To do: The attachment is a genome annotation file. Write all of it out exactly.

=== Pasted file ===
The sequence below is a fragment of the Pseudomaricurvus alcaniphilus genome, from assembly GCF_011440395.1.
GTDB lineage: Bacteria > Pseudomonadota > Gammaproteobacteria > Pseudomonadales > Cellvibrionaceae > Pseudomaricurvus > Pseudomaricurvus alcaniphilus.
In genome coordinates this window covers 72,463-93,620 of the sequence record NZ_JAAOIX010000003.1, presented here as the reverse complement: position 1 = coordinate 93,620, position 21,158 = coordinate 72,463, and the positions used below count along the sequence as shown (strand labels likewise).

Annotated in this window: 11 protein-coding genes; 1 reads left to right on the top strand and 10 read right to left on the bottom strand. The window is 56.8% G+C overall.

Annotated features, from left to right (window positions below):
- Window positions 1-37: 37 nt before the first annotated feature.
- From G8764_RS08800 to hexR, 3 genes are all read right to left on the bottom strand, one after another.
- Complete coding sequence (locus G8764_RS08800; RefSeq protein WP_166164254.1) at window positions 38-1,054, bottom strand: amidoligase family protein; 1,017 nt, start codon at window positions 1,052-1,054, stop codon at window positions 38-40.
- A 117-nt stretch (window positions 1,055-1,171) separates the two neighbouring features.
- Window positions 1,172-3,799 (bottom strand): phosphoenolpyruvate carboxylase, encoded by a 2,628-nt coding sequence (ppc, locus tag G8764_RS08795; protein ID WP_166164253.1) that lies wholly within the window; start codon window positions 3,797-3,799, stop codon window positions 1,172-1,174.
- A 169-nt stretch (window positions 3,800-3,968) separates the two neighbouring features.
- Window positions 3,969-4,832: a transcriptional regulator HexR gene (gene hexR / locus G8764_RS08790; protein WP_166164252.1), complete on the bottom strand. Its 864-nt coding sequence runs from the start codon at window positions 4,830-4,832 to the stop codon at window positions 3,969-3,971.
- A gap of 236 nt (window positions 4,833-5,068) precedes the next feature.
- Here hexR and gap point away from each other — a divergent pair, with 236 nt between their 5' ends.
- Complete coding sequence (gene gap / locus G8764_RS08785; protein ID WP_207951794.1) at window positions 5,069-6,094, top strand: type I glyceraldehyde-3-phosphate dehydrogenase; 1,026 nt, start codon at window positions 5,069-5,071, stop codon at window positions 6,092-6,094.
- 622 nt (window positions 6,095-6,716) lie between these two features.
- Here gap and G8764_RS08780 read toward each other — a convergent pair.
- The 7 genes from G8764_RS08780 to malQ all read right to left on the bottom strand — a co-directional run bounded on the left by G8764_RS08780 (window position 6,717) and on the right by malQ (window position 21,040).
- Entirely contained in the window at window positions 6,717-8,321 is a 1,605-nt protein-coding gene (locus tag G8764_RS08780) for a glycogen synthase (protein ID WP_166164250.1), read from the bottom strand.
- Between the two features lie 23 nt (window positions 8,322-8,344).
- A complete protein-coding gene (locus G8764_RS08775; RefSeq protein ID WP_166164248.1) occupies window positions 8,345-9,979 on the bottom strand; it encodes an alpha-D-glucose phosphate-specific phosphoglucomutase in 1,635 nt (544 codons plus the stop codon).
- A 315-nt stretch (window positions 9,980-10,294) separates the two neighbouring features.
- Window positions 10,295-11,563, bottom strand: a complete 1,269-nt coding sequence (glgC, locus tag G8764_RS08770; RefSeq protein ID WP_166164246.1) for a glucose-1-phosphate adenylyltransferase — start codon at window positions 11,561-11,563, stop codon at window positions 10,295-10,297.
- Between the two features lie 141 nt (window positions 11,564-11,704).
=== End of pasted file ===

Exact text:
The sequence below is a fragment of the Pseudomaricurvus alcaniphilus genome, from assembly GCF_011440395.1.
GTDB lineage: Bacteria > Pseudomonadota > Gammaproteobacteria > Pseudomonadales > Cellvibrionaceae > Pseudomaricurvus > Pseudomaricurvus alcaniphilus.
In genome coordinates this window covers 72,463-93,620 of the sequence record NZ_JAAOIX010000003.1, presented here as the reverse complement: position 1 = coordinate 93,620, position 21,158 = coordinate 72,463, and the positions used below count along the sequence as shown (strand labels likewise).

Annotated in this window: 11 protein-coding genes; 1 reads left to right on the top strand and 10 read right to left on the bottom strand. The window is 56.8% G+C overall.

Annotated features, from left to right (window positions below):
- Window positions 1-37: 37 nt before the first annotated feature.
- From G8764_RS08800 to hexR, 3 genes are all read right to left on the bottom strand, one after another.
- Complete coding sequence (locus G8764_RS08800; RefSeq protein WP_166164254.1) at window positions 38-1,054, bottom strand: amidoligase family protein; 1,017 nt, start codon at window positions 1,052-1,054, stop codon at window positions 38-40.
- A 117-nt stretch (window positions 1,055-1,171) separates the two neighbouring features.
- Window positions 1,172-3,799 (bottom strand): phosphoenolpyruvate carboxylase, encoded by a 2,628-nt coding sequence (ppc, locus tag G8764_RS08795; protein ID WP_166164253.1) that lies wholly within the window; start codon window positions 3,797-3,799, stop codon window positions 1,172-1,174.
- A 169-nt stretch (window positions 3,800-3,968) separates the two neighbouring features.
- Window positions 3,969-4,832: a transcriptional regulator HexR gene (gene hexR / locus G8764_RS08790; protein WP_166164252.1), complete on the bottom strand. Its 864-nt coding sequence runs from the start codon at window positions 4,830-4,832 to the stop codon at window positions 3,969-3,971.
- A gap of 236 nt (window positions 4,833-5,068) precedes the next feature.
- Here hexR and gap point away from each other — a divergent pair, with 236 nt between their 5' ends.
- Complete coding sequence (gene gap / locus G8764_RS08785; protein ID WP_207951794.1) at window positions 5,069-6,094, top strand: type I glyceraldehyde-3-phosphate dehydrogenase; 1,026 nt, start codon at window positions 5,069-5,071, stop codon at window positions 6,092-6,094.
- 622 nt (window positions 6,095-6,716) lie between these two features.
- Here gap and G8764_RS08780 read toward each other — a convergent pair.
- The 7 genes from G8764_RS08780 to malQ all read right to left on the bottom strand — a co-directional run bounded on the left by G8764_RS08780 (window position 6,717) and on the right by malQ (window position 21,040).
- Entirely contained in the window at window positions 6,717-8,321 is a 1,605-nt protein-coding gene (locus tag G8764_RS08780) for a glycogen synthase (protein ID WP_166164250.1), read from the bottom strand.
- Between the two features lie 23 nt (window positions 8,322-8,344).
- A complete protein-coding gene (locus G8764_RS08775; RefSeq protein ID WP_166164248.1) occupies window positions 8,345-9,979 on the bottom strand; it encodes an alpha-D-glucose phosphate-specific phosphoglucomutase in 1,635 nt (544 codons plus the stop codon).
- A 315-nt stretch (window positions 9,980-10,294) separates the two neighbouring features.
- Window positions 10,295-11,563, bottom strand: a complete 1,269-nt coding sequence (glgC, locus tag G8764_RS08770; RefSeq protein ID WP_166164246.1) for a glucose-1-phosphate adenylyltransferase — start codon at window positions 11,561-11,563, stop codon at window positions 10,295-10,297.
- Between the two features lie 141 nt (window positions 11,564-11,704).